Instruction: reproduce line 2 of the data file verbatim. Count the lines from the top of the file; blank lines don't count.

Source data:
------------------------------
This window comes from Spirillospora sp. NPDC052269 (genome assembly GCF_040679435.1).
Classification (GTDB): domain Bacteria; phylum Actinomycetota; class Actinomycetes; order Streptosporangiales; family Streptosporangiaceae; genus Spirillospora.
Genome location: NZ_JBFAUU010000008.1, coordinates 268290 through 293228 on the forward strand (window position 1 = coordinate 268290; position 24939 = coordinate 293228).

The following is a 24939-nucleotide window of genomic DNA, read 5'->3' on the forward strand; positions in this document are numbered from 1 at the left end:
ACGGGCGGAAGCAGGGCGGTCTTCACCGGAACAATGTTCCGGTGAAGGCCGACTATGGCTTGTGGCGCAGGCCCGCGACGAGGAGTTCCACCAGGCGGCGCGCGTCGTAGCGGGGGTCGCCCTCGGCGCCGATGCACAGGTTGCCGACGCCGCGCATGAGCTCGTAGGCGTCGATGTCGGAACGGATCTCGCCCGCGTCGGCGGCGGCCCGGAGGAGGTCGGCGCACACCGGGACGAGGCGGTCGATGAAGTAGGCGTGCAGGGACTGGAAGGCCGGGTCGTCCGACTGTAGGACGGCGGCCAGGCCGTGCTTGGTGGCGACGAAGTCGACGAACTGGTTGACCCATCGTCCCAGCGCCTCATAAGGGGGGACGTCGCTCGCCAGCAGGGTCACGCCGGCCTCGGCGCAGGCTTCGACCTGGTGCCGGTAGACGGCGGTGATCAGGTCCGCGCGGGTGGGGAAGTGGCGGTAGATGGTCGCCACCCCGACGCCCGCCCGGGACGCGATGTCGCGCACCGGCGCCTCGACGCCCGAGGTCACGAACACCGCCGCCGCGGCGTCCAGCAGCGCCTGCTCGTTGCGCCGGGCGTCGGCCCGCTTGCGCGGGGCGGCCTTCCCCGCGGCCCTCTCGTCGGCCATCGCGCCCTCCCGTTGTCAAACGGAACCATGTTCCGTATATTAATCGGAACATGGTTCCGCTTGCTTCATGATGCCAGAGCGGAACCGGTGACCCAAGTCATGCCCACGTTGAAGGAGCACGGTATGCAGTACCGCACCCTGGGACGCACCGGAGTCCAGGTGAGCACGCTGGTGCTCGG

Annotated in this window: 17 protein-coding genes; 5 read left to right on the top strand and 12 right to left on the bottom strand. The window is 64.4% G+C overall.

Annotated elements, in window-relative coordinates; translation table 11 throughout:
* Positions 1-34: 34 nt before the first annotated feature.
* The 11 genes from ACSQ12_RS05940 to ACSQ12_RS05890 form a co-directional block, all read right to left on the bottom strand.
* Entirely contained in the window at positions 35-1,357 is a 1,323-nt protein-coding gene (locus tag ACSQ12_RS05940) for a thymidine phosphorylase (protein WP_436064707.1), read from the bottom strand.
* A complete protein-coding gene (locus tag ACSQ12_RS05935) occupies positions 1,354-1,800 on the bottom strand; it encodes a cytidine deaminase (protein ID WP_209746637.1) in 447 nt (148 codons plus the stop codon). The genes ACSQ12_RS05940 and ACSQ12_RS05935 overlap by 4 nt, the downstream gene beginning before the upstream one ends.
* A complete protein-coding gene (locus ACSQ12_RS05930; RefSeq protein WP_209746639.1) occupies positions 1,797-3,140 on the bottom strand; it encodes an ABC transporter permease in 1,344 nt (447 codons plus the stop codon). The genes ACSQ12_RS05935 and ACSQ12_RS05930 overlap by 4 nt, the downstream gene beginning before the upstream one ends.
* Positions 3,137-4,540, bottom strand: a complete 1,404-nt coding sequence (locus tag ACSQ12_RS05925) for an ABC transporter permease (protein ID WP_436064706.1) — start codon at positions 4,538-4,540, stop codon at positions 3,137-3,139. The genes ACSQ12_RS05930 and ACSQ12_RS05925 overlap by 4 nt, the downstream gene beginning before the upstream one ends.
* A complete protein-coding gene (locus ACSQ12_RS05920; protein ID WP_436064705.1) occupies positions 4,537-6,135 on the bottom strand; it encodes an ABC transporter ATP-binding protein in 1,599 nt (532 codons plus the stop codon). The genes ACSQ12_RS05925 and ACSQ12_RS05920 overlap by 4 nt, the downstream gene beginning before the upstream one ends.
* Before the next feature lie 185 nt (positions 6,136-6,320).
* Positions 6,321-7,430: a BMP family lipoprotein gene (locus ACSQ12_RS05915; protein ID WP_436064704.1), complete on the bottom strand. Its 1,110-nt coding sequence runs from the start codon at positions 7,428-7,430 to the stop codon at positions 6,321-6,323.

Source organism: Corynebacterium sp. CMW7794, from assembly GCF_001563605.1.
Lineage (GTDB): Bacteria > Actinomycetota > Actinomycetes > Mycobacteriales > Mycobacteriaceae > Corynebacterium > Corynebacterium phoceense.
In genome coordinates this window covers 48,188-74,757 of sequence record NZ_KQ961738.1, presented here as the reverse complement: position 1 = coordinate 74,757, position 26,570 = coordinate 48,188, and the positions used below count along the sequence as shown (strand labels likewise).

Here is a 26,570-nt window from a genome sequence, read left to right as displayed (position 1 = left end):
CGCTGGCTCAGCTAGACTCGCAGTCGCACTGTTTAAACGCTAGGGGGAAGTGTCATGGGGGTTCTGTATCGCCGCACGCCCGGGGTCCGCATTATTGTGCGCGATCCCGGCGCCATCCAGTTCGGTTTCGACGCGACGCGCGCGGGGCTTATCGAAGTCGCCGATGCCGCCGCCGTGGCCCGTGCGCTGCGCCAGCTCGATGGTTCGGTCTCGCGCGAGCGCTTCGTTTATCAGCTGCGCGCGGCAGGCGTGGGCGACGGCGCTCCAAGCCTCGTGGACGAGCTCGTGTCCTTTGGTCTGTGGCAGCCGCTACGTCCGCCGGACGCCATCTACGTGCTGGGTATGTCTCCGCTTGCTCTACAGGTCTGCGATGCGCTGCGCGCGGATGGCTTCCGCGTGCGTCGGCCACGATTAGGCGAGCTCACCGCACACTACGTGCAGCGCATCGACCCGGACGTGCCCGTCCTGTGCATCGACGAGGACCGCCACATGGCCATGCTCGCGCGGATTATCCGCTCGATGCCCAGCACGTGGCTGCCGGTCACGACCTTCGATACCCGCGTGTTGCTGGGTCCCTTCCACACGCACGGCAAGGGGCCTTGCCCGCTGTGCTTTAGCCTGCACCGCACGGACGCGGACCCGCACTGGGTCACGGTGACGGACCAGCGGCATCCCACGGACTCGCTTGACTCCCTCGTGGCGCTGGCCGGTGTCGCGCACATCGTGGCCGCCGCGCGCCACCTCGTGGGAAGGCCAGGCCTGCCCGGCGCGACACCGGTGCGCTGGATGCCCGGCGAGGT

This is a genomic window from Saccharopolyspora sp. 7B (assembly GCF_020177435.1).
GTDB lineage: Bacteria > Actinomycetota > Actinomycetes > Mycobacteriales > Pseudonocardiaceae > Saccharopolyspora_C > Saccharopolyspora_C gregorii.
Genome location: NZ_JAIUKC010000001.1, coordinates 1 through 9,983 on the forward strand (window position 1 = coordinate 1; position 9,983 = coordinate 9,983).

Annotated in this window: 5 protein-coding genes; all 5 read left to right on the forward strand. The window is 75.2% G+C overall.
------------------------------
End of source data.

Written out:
Classification (GTDB): domain Bacteria; phylum Actinomycetota; class Actinomycetes; order Streptosporangiales; family Streptosporangiaceae; genus Spirillospora.